7 Reasons We Face a Global Water Crisis

Posted by on August 26, 2017 in Climate Change, Environment, Environmental Hazards with 0 Comments
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Flickr/ Asian Development Bank

By Leah Schleifer – World Resources Institute | EcoWatch

Droughts in Somalia. Water rationing in Rome. Flooding in Jakarta. It doesn’t take a hydrologist to realize that there is a growing global water crisis. Each August, water experts, industry innovators and researchers gather in Stockholm for World Water Week to tackle the planet’s most pressing water issues.

What are they up against this year? Here’s a quick rundown on the growing global water crisis.


1) We’re Changing the Climate, Making Dry Areas Drier and Precipitation More Variable and Extreme

Climate change is warming the planet, making the world’s hottest geographies even more scorching. At the same time, clouds are moving away from the equator toward the poles, due to a climate-change driven phenomenon called Hadley Cell expansion. This deprives equatorial regions like sub-Saharan Africa, the Middle East and Central America of life-giving rainwater.

Paradoxically, climate change is also increasing precipitation in other areas, and people who live near rivers and streams have the most to lose. Currently, at least 21 million people worldwide are at risk of river flooding each year. That number could increase to 54 million by 2030. All countries with the greatest exposure to river floods are least developed or developing countries—which makes them even more vulnerable to climate change and natural disasters. This summer, extreme flooding submerged over a third of Bangladesh, claiming more than 115 lives and affecting 5.7 million citizens.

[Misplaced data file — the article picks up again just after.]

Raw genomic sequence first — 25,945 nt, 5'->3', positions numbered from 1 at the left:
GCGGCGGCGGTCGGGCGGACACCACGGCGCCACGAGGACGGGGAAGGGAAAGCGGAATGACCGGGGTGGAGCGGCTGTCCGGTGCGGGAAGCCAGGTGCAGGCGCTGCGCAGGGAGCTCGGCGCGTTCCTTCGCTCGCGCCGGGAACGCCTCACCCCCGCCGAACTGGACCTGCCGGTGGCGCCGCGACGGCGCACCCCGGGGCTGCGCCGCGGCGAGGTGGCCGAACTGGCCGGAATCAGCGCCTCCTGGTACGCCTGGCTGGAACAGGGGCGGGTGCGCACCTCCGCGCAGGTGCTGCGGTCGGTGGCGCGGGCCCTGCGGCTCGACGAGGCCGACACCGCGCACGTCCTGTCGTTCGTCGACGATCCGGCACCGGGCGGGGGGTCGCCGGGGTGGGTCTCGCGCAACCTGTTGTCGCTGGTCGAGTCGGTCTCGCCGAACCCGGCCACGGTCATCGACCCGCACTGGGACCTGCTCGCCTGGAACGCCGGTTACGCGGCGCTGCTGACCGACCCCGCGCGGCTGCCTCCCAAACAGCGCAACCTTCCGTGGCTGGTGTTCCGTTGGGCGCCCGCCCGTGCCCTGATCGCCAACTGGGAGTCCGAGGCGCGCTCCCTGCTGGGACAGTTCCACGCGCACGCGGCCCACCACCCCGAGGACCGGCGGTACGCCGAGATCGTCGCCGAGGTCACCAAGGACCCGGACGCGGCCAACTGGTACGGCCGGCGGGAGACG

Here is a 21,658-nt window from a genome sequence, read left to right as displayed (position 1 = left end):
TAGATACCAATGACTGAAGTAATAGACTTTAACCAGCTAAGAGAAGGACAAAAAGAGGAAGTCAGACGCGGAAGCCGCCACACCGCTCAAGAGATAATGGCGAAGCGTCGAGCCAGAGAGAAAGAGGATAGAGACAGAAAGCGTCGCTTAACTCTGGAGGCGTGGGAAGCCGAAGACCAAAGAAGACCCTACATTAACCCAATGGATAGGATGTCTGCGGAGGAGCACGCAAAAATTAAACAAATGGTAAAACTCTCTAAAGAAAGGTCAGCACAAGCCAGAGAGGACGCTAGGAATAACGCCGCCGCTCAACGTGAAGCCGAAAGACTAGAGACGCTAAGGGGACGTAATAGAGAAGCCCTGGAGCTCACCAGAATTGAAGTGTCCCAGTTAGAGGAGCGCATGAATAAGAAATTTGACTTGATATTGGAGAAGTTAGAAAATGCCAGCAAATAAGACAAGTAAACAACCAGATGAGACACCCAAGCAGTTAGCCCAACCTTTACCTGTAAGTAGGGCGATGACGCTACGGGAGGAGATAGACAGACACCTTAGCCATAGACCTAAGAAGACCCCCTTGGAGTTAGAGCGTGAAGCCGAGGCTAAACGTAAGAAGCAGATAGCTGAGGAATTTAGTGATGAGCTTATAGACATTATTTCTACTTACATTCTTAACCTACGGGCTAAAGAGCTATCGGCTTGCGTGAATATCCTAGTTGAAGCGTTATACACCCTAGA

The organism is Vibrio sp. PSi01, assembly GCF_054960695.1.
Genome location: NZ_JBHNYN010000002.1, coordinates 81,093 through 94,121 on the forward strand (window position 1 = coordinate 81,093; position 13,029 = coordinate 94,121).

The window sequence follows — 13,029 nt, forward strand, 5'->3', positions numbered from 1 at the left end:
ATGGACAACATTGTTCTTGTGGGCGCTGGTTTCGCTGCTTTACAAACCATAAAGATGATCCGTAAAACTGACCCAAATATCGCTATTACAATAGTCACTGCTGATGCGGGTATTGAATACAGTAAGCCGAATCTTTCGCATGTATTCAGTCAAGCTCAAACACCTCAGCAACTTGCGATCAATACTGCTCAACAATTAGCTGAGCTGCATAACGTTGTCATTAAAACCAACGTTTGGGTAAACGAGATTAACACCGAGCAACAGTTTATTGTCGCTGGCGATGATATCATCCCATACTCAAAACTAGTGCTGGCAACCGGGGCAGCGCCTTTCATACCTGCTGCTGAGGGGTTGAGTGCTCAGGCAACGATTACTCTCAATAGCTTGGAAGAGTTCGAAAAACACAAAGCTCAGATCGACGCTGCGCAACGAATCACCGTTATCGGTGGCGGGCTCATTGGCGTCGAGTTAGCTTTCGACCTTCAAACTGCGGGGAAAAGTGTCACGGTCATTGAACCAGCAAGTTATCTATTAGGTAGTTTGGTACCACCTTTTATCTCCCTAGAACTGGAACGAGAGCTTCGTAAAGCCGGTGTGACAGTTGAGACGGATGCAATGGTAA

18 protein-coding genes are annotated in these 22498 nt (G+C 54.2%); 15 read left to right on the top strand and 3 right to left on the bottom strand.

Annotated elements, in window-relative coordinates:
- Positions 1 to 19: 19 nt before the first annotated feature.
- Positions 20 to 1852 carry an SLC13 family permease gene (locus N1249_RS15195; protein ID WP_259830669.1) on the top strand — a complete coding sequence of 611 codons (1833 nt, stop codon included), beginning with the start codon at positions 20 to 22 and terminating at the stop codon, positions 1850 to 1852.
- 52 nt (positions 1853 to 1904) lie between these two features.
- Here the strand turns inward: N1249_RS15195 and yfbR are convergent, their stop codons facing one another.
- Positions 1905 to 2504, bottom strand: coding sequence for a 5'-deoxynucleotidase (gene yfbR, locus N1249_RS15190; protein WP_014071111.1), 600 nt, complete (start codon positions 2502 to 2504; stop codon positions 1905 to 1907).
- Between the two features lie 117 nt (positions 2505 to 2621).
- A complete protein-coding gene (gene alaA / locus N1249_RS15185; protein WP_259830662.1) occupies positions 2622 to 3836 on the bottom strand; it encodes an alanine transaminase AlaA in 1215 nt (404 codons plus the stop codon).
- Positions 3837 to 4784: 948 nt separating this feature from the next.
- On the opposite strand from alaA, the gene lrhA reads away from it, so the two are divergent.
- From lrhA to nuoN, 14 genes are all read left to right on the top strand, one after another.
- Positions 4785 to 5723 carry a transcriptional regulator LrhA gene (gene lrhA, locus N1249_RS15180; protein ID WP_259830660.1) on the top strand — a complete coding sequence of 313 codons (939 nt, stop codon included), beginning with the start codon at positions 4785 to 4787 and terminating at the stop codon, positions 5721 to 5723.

2) More People + More Money = More Water Demand

It’s a simple equation: As populations increase and incomes grow, so does water demand. The world’s population, now at 7.5 billion, is projected to add 2.3 billion more people by 2050. How can the planet satisfy their thirst? Growing incomes also exacerbate the water problem, because of the water-intensive products—like meat and energy from fossil fuels—that richer populations demand.

3) Groundwater Is Being Depleted

About 30 percent of Earth’s fresh water lies deep underground in aquifers. And it’s extracted daily for farming, drinking and industrial processes—often at dangerously unsustainable rates. Nowhere is this more evident than India, which guzzles more groundwater than any other country. 54 percent of India’s groundwater wells are decreasing, meaning that water is used faster than it’s replenished. Unless patterns shift, in 20 years 60 percent of India’s aquifers will be in critical condition.

Unlike an incoming hurricane or a drained lake, the naked eye cannot see when groundwater reserves in aquifers are declining. Global water supplies are susceptible to this hidden and growing threat.

 

 

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